Bug makes Vine's source code public
Security hole allowed hackers to download Vine's source code
A bug has allowed a security researcher to download Vine's entire source code.
The researcher, who goes by the moniker Avicoder, found the flaw when looking for faults that would result in a money reward from the six-second video service's bug bounty programme.
In a blog post, Avicoder found the "long awaited bug" after checking the website's security measures. He was interested in Vine's parent website Twitter, which pays out quickly after bugs are found.
Avicoder discovered a sub-domain after using a tool called Censys.io. The sub-domain, docker.vineapp.com, displayed the message "/* private docker registry */ in the browser.
"If it is supposed to be private, why is it publicly accessible? There has to be something else going on here. On googling /* private docker registry */ I get to know that the Docker provides a functionality which allows a developer to host and share images through the web," he said.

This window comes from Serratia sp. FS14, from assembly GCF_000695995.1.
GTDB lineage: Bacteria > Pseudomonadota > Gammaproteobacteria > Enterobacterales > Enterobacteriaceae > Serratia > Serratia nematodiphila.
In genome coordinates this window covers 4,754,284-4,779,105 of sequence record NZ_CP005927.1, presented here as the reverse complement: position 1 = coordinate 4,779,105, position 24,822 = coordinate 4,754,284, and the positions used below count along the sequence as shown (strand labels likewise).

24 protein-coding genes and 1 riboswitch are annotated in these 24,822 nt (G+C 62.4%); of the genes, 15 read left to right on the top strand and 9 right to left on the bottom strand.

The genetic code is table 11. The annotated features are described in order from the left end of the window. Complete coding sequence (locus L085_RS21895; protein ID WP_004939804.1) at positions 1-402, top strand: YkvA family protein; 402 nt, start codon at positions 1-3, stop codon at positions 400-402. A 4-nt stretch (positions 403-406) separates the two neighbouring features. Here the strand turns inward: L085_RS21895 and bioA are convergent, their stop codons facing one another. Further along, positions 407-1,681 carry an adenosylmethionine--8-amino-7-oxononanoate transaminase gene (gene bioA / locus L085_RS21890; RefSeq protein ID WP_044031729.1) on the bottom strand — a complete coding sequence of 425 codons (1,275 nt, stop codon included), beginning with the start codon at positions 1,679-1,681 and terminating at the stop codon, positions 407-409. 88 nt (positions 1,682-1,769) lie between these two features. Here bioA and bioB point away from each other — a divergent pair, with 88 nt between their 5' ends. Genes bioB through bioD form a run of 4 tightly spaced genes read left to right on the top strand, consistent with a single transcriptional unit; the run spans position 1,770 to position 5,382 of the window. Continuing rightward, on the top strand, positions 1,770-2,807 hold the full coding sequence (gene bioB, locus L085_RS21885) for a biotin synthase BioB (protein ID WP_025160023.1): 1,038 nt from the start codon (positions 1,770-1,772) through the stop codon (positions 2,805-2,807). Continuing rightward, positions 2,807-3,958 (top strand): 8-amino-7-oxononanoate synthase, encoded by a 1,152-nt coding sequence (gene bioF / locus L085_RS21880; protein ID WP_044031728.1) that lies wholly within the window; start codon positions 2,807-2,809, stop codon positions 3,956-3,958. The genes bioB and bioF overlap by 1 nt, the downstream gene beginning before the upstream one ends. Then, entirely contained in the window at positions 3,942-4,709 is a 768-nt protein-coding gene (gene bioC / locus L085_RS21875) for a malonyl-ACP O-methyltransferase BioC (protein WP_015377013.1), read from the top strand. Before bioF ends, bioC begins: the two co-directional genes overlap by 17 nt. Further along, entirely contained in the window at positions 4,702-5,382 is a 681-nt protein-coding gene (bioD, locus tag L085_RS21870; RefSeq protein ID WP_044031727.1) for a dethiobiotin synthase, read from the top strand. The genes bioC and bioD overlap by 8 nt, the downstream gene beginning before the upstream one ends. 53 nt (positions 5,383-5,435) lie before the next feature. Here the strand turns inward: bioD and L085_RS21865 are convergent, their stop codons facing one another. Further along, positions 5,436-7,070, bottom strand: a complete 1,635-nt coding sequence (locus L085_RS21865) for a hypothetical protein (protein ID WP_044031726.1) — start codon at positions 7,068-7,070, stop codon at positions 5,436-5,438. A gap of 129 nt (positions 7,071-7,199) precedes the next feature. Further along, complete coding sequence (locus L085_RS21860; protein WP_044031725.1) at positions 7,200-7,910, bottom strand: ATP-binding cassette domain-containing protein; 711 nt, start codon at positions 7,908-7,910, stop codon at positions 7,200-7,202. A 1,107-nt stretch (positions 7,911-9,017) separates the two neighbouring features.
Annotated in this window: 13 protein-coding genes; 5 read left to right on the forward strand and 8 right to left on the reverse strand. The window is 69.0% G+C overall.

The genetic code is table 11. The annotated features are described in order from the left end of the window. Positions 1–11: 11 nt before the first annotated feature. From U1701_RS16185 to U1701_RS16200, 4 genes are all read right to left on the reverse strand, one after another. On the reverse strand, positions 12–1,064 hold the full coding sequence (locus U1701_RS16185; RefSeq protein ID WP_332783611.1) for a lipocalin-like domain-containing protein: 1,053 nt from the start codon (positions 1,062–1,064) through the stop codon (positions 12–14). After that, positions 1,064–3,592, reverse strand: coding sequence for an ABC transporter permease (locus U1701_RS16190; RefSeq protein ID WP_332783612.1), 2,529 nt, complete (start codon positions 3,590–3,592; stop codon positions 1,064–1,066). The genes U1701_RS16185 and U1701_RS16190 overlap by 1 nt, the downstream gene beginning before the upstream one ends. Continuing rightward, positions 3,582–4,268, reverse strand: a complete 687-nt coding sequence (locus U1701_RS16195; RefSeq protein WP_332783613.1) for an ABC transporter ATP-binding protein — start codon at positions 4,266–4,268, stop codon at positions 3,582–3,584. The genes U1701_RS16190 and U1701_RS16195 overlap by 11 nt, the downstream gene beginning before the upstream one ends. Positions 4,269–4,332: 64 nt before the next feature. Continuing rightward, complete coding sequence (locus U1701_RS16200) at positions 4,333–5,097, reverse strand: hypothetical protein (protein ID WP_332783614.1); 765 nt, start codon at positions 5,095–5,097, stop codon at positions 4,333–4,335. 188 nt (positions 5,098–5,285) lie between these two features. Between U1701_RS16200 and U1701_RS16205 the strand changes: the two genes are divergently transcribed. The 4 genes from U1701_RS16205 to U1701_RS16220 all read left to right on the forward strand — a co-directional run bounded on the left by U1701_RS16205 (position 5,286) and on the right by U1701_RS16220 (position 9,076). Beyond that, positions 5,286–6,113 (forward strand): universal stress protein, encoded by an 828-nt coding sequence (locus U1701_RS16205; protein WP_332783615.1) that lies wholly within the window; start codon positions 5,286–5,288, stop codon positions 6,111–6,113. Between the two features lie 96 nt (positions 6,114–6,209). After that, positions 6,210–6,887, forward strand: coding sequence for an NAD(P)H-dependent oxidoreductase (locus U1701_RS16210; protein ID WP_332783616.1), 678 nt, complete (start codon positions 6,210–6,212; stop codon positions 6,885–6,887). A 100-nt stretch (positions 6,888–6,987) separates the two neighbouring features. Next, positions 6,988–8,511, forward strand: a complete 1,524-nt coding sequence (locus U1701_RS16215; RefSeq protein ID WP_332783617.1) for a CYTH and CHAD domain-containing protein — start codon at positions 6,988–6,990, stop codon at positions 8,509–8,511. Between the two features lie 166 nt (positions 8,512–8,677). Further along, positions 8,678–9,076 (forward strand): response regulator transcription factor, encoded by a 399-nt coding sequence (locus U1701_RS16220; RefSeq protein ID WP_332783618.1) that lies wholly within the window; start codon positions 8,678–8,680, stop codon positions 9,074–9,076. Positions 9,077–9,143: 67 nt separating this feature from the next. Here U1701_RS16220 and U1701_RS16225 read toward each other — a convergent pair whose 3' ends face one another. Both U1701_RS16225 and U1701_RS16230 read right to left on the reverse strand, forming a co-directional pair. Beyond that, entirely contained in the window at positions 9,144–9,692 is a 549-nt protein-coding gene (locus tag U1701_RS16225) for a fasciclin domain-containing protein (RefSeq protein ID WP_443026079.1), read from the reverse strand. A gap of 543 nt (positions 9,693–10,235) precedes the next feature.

"After figuring out that the Docker registry is not using the latest version (V2) and the endpoints are different from previous ones, I needed to use V1 documentation to access them. Only after that was I able to get some useful response from the server," he added.
Avicoder then used Docker's APIs to find resources on the server. He noticed there was a development image called "vinewww". Downloading the code allowed the bug hunter to run his own copy of Vine from his computer.
The code gave the researcher access to API keys that in the wrong hands could have been used maliciously. A hacker could pretend to be Vine by using these keys to sign-in to other websites.
Avicoder reported the bug on 21 March and supplied further details to Twitter on 31 March. Within five minutes the bug had been fixed. Avicoder received $10,080 from the bug bounty programme.
Vine was asked to comment on the story but at the time of writing, it has not responded.
Picture courtesy of Esther Vargas
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